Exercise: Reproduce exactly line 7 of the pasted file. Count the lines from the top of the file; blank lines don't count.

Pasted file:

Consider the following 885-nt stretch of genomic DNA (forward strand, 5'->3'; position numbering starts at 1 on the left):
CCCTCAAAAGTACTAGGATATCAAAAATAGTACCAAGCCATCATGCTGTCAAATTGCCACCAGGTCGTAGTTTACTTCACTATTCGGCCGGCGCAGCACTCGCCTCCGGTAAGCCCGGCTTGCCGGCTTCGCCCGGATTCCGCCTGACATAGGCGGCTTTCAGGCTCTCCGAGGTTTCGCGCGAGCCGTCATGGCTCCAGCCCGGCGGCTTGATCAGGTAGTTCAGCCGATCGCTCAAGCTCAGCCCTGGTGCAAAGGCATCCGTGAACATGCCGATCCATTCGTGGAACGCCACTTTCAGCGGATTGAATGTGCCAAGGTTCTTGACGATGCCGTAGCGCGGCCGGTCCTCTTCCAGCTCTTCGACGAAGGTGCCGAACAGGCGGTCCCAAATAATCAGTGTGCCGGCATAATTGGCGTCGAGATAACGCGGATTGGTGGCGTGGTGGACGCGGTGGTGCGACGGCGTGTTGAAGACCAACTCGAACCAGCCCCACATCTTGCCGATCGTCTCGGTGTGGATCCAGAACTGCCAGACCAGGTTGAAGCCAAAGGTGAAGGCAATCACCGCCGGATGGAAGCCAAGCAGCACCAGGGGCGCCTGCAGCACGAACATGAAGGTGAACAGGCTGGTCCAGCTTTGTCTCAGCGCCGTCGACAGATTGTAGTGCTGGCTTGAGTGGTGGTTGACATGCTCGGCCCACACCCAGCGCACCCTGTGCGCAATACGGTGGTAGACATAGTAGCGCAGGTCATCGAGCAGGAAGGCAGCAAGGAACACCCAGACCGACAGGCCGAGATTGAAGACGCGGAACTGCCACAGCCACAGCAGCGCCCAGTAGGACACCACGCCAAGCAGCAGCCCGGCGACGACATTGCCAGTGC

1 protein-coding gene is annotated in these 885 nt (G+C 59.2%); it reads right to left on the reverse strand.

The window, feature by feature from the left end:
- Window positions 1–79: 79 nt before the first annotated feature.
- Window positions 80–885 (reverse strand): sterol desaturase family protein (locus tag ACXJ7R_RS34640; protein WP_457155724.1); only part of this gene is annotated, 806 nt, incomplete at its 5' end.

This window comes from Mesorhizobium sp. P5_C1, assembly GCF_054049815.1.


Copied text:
This window comes from Mesorhizobium sp. P5_C1, assembly GCF_054049815.1.